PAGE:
October 30, 2013

Defending Against National Collegiate Student Loan Trust Lawsuits

National Collegiate Student Loan Trust is suing consumers across the country for past due private student loans. National Collegiate Student Loan Trust is not a lender but is a Delaware Trust that holds private student loans guaranteed by TERI rather than by the federal government. Stated simply, it buys student loans from the original lenders and attempts to collect them for a profit. These private student loans were used by students to assist in financing the cost of attending undergraduate, law school, business school, medical school, dental school, and other graduate programs.

In order to obtain a judgment against the borrower on a defaulted student loan, National Collegiate Student Loan Trust must prove ownership of the loan. Given the fact that the consumer did not borrow the money from that National Collegiate Student Loan Trust, it must show how it acquired the loan. Proof of assignment of the student loan to National Collegiate Student Loan Trust is a requirement.

National Collegiate Student Loan Trust counts on consumers doing nothing so it can obtain a default judgment against the borrower. From a statistical standpoint, more than 90% of all collection lawsuits – including those for private student loans – end up with a default judgment. Tragically, most borrowers who receive lawsuit papers simply do nothing to defend themselves.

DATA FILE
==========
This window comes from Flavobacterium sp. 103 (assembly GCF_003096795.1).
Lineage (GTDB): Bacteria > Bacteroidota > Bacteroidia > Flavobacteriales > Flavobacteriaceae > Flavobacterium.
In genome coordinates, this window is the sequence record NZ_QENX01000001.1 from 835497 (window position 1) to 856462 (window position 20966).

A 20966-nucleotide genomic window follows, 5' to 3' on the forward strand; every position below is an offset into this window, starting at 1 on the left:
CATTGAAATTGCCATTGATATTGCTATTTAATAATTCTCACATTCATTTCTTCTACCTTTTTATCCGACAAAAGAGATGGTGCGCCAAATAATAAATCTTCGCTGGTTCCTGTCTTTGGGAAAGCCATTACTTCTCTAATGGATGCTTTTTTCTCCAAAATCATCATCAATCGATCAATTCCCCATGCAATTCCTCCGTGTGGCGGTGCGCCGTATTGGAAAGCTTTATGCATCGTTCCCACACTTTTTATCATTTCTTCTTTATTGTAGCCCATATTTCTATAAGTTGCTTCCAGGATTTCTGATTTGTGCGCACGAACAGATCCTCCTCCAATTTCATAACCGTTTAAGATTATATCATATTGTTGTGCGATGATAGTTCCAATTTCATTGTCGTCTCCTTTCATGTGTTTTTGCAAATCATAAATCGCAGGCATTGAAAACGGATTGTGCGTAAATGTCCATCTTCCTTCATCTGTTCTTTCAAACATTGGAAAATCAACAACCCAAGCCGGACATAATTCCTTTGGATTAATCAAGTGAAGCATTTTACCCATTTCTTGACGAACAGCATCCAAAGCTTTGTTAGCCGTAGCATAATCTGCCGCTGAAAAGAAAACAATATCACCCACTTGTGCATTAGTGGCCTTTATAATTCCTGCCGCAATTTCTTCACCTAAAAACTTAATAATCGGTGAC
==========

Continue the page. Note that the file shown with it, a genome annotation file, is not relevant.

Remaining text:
It is important for consumers to defend themselves against lawsuits brought by National Collegiate Student Loan Trust and to demand that they prove their case.

The above statements do not represent those of Weston Legal or Michael Weston and they have not been reviewed for accuracy. The statements have been published by a third party and are being linked to by our website only because they contain information relating to debt. Nothing in this article should be construed as legal advice given by Weston Legal or Michael Weston. To view the source of the article, please following the link to the website that published the article. Articles written by Michael W. Weston can be viewed here: To report any problem with this article please email



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